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Bell Posts: The First Technical Drawing

We need to get moving on getting the kit built, especially as there

may be some lead times on ordering components. So, here's a rundown on

what we currently have in mind for the design. (This is very low-tech:

if necessary, I could sepia-tone it and we could pretend it's a page

from Leonardo's sketch book.)

 

We need to build eight "towers", seven feet or so in height, with some

kind of cut-out at a natural hand-height (we probably need to work out

what that is, for a mixed visitor base of children and adults). In

this version, the top part of the tower is held on a rod which has

been extruded backwards, in order to allow people to insert their

hands without hitting the rod. (There may be much better ways of doing

this - we're open to suggestion.) We've also not been at all specific

about the diameter of the tubing: with this kind of extrusion - or

some other - the tube doesn't have to have a large diameter, although

it needs to be wide enough to hold the electronics, and for the

lighting effects to work. For practical reasons it also makes sense

that each tower can be disassembled at the centre point, for ease of

transport.

 

Towards the centre of the device, spanning the gap, we have the laser

assembly (upper, pointing downwards) and the photodiode (lower, facing

upwards). Unlike my earlier design ideas, the laser doesn't run the

entire length of the device - unless we can guarantee beam visibility

along the full length, there isn't much point - and having laser and

sensor this close should hopefully minimise issues of alignment and

vibration. We do want the beam to be visible on people's hands - if we

use the Odic 70mW units that is definitely going to happen - and I

guess there are options for some kind of cover on the photodiode and/

or the top of the lower tubing section to do something interesting

with the laser light when the beam is "open". (We might also need to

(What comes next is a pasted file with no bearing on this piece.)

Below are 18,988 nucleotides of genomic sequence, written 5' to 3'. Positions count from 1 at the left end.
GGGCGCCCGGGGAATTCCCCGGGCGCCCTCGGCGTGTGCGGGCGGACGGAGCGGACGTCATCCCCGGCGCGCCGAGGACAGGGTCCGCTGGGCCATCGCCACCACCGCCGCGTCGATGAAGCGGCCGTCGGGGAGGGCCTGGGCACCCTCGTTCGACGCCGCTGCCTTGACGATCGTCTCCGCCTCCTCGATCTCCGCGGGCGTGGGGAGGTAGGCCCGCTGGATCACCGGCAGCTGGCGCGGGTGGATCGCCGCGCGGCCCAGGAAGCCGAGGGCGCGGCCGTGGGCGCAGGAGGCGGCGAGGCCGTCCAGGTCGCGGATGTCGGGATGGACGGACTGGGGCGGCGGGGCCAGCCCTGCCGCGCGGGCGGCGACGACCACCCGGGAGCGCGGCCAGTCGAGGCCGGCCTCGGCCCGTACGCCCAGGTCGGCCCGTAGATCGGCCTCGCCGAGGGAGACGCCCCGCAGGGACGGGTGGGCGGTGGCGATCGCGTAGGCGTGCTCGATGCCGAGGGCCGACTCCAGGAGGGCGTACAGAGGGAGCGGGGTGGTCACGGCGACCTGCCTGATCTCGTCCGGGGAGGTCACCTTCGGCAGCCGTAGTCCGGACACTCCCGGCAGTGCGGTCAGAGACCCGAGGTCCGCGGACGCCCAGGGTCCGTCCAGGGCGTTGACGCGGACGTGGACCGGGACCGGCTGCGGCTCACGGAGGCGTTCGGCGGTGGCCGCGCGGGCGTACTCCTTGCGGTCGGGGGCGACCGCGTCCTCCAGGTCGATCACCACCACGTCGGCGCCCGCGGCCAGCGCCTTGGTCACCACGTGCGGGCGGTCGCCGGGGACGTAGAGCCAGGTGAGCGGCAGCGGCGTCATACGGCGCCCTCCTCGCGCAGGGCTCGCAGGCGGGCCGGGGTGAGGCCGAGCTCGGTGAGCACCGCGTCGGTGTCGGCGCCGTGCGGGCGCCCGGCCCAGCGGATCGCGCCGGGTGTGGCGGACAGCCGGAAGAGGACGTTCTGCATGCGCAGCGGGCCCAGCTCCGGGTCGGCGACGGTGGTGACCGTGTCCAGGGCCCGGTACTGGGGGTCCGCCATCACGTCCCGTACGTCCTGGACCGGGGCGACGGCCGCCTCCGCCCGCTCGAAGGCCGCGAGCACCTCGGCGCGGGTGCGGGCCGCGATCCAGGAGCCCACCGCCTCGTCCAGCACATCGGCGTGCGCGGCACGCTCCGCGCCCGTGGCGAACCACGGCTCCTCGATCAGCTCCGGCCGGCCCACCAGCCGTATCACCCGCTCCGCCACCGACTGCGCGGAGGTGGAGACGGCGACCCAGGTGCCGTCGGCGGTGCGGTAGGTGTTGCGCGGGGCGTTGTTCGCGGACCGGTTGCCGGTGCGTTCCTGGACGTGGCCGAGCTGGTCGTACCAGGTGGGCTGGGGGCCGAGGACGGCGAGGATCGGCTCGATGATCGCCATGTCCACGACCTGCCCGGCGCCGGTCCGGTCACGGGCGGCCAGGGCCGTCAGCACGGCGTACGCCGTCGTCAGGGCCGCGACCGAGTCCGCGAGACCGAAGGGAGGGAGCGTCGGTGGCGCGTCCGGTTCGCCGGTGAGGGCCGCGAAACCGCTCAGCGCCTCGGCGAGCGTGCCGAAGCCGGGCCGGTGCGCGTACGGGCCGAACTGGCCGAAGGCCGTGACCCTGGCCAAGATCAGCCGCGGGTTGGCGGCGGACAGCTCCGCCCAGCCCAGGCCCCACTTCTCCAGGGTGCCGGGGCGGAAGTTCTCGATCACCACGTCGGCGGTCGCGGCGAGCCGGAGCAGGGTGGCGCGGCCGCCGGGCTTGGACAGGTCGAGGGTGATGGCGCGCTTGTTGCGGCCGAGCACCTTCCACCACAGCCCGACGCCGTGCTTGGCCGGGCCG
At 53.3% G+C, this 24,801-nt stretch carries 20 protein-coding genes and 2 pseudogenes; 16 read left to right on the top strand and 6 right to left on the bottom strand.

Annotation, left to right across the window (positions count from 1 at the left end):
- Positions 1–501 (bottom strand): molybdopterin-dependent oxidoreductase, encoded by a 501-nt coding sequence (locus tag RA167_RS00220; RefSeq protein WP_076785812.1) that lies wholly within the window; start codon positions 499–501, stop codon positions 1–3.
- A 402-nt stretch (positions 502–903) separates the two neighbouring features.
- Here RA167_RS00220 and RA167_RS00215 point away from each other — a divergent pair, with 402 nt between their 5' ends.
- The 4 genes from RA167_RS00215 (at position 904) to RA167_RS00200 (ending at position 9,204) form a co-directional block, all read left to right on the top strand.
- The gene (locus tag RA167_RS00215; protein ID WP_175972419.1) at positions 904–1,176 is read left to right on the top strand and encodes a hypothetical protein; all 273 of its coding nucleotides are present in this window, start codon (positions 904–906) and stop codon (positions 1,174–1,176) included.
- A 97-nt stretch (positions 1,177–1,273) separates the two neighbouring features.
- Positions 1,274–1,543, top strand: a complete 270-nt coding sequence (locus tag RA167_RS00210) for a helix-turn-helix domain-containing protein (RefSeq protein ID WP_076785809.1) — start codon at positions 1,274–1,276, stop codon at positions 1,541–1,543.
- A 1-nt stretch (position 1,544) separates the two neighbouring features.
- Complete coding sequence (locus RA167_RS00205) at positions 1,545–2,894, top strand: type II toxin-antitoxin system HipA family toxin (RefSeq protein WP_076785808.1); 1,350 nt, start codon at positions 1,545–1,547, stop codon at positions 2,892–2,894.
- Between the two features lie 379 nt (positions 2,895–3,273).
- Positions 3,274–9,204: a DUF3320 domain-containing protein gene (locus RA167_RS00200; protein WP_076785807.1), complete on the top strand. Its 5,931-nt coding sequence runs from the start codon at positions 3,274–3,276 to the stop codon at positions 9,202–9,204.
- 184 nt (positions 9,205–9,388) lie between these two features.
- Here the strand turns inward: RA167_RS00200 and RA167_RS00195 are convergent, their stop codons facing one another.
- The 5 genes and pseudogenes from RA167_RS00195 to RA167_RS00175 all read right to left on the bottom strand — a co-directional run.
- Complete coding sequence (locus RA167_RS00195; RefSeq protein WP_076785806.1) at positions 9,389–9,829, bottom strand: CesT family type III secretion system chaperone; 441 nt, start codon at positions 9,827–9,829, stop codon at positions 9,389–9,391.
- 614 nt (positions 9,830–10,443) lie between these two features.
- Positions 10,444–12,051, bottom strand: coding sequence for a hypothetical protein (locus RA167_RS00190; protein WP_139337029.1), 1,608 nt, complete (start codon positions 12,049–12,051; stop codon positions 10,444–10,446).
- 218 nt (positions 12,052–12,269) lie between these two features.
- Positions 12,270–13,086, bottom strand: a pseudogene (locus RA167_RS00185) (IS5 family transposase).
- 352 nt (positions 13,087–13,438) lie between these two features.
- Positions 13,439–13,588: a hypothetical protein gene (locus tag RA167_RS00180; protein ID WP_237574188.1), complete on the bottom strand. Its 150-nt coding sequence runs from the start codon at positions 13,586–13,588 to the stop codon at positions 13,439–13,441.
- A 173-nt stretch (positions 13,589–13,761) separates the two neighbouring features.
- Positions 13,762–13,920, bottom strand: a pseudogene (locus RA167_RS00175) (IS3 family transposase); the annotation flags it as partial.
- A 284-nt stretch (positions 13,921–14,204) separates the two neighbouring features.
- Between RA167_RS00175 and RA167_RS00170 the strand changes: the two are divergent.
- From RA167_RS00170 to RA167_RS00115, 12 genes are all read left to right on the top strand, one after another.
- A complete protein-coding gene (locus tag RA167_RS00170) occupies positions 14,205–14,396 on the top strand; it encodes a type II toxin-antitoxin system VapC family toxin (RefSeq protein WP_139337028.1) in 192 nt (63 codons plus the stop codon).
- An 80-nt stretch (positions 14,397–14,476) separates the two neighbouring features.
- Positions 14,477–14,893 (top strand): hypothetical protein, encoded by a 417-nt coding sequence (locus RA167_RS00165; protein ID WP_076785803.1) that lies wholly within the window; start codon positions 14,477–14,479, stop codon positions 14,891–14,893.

put some kind of weak diffusion cover over the LED clusters.)

 

This is an example of a piece we've been thinking about for visual

design:

   

The machinery is all pretty much exposed, as opposed to everything

being behind milky, 1970's opacity. One task is to agree on some kind

of material for the tubes which works well with the proposed lighting.

 

Ah, the lighting: in our current design only the top half of the

device uses programmable RGB lighting (I've sketched an LED cluster

sitting on top of the laser, pointing upwards). We've not decided what

happens at the very top of the tube: whether there is some kind of

covering, and/or some kind of gobo which scatters the light upwards.

(We need to do a proper site visit to see how that will work in the

space.) In the lower part of the tube I've indicated some kind of

passive, neutral fill lighting, non-switchable. (I have in my mind

some kind of deep blue/UV colouring here, but am open to persuasion.)

 

The digital stuff: the trade-off decision is whether to go for the

BlinkM I2C units, at the extra cost, in order to cut down on required

Arduino channels and discrete cables for all the RGB feeds. (As in

Cyfnod, we also want to be able to gate the lasers.) My feeling is

that we should go I2C for reasons of construction time and simplicity,

although we then have the task of making sure the I2C actually works.

(We need to think about how to run the I2C cables around the towers,

especially as the MaxM units are half way up each tower.) We're not

totally opposed to going the fully analogue/PWM route for RGB, but

there would have to be a clear benefit, especially as that approach

would require multiple communicating boards. (More thoughts at .)

 

-- N.

 

Nick Rothwell / Cassiel.com Limited

www.cassiel.com

www.myspace.com/cassieldotcom

www.last.fm/music/cassiel

www.reverbnation.com/cassiel

www.linkedin.com/in/cassiel

www.loadbang.net

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Taken on July 21, 2009